J. J. Berry settled in the county in March, 1854. With his father, William, came Charles Boling to the township.
He married Mollie Bivins in 1878. E. L. Boling settled here in 1856, held township offices and in 1863 married
Elizabeth Williams. William Boling for many years lived on section 2.
Simeon Hamblin was a native of Pennsylvania. He removed to Ohio in 1831 and from there immigrated to the Prairie
State of Iowa in 1854 and took up his permanent residence in this township. He held various offices of the community
and died January to, 1874, leaving seven children, one of whom was a son, Christopher C., who enlisted in the Civil
war and died from disease in Mississippi.
Another early settler was M. Bullock. He came from Indiana in 1855 and for many years lived on section 22. He was
a member of the Forty-seventh Iowa Infantry and in 1870 married Sarah Alexander.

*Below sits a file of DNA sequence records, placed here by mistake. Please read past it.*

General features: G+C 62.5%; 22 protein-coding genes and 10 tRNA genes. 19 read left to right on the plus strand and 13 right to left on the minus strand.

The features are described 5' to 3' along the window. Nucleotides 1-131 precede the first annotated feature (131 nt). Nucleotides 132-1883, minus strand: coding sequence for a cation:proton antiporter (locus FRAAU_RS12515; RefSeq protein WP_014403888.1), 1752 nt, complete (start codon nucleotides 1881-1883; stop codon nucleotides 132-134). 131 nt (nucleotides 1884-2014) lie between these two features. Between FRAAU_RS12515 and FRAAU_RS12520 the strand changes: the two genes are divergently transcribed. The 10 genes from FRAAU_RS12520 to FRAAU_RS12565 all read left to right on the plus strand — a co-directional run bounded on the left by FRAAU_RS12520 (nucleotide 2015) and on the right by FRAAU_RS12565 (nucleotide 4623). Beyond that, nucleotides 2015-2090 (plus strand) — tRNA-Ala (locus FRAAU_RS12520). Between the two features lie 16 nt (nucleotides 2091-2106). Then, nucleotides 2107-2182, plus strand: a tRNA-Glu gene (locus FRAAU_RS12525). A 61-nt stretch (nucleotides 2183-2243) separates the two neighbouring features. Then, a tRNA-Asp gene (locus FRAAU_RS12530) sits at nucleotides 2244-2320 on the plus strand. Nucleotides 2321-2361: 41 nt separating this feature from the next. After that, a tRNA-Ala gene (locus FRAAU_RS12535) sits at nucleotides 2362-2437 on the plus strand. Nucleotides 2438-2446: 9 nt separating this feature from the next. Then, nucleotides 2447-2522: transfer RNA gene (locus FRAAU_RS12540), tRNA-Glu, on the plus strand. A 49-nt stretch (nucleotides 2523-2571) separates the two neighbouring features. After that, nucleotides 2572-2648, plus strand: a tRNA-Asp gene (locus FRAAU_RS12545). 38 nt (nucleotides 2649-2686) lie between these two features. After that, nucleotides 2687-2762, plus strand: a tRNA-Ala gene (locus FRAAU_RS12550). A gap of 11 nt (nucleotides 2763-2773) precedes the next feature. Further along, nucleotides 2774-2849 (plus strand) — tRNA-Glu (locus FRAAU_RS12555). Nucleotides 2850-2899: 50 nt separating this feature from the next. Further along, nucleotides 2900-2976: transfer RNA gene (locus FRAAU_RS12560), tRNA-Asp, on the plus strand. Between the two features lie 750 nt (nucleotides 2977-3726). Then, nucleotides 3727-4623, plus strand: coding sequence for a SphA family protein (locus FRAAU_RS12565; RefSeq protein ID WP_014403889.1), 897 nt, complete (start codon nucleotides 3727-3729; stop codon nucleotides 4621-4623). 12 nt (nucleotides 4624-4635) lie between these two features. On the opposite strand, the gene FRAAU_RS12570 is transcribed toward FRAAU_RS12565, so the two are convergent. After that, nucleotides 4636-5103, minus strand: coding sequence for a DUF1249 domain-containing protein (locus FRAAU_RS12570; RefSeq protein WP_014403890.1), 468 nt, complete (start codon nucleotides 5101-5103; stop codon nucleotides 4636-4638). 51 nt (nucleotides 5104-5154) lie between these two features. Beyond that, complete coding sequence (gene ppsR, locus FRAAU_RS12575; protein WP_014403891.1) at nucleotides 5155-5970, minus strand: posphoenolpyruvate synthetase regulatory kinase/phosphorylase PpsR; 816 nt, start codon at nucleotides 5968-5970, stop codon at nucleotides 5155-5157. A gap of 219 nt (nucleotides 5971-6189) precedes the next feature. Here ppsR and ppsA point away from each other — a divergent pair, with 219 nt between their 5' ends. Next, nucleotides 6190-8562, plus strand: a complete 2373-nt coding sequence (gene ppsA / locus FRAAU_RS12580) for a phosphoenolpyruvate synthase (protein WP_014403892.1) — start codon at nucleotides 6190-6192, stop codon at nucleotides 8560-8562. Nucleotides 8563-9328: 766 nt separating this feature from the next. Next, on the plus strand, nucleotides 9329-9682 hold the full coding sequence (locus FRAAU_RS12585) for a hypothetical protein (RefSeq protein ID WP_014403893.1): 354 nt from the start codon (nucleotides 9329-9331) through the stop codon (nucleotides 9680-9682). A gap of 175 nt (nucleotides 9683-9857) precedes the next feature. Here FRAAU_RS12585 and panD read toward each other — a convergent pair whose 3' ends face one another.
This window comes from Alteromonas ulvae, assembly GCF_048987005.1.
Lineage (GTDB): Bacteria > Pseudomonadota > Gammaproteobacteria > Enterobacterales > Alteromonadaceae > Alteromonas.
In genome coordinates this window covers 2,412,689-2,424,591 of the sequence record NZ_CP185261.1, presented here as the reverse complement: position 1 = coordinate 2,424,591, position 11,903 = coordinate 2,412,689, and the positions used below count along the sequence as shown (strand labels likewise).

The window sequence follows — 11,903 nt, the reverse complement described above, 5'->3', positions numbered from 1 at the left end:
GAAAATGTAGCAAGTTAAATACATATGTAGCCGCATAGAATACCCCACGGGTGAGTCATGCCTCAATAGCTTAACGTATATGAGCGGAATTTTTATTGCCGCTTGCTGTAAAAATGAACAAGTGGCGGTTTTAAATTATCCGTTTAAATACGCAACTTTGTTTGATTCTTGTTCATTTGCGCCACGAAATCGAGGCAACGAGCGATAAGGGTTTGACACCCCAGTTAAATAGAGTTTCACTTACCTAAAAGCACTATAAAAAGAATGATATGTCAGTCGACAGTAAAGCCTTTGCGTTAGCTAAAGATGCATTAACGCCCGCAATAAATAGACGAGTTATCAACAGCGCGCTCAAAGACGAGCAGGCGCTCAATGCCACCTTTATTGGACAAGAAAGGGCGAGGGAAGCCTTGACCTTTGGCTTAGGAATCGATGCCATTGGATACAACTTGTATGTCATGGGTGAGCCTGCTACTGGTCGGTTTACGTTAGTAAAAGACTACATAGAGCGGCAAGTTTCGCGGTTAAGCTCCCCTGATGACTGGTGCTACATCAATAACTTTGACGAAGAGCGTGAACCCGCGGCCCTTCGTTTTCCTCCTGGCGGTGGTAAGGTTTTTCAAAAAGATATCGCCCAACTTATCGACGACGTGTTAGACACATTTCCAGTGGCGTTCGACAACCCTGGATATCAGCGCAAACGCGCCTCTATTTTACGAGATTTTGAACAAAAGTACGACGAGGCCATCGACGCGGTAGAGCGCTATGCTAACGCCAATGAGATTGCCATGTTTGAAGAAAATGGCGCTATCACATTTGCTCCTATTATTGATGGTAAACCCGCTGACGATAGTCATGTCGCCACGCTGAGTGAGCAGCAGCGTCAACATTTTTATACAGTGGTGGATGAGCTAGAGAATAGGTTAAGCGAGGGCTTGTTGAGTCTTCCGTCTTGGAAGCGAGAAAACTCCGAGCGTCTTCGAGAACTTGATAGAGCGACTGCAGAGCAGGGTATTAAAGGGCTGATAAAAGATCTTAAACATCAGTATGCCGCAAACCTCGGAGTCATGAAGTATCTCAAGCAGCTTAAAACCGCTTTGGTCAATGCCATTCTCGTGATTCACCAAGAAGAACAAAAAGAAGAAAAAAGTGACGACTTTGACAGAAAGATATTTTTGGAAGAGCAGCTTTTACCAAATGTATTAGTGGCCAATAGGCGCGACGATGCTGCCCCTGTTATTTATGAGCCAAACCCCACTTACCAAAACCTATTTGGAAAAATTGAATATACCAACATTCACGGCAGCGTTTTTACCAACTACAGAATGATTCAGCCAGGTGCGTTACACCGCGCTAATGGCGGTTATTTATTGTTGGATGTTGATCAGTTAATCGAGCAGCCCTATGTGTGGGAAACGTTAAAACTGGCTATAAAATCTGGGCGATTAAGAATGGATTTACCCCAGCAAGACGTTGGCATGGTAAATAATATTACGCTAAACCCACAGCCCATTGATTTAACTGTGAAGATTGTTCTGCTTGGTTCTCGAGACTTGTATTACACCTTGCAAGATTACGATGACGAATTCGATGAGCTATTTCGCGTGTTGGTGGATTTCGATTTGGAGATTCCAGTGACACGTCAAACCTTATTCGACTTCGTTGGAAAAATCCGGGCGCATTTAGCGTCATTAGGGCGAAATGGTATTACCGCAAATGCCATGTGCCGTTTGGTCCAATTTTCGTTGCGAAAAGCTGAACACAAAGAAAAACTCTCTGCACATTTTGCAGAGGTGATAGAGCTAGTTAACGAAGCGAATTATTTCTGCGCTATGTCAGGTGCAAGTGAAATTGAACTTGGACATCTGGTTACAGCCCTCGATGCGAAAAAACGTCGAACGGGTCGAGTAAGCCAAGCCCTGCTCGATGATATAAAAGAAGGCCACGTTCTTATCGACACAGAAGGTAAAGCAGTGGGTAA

J. C. Foster, an Ohioan, also located in this township in 1855. With his brother, D. F. Foster, he for many years
conducted a large grocery business. He married Harriet Lake in 1857.
John Lewis located here in 1855, coming from the State of Ohio.
John Cornelison was born in Butler County, Ohio, in 1814. He removed to Indiana, from whence he emigrated to Iowa
in 1857. In 1859 he located in Monroe Township.
The Brittains lived in Buchanan County, Missouri, before coming to Madison County, Iowa. They arrived here in March,
1852. Pleasant Brittain enlisted in Company A, Thirty-ninth Iowa Infantry, and was mustered out in June, 1865.
Returning to his home in Douglas Township, be married Sarah Cox and settled on section 32, Jefferson Township.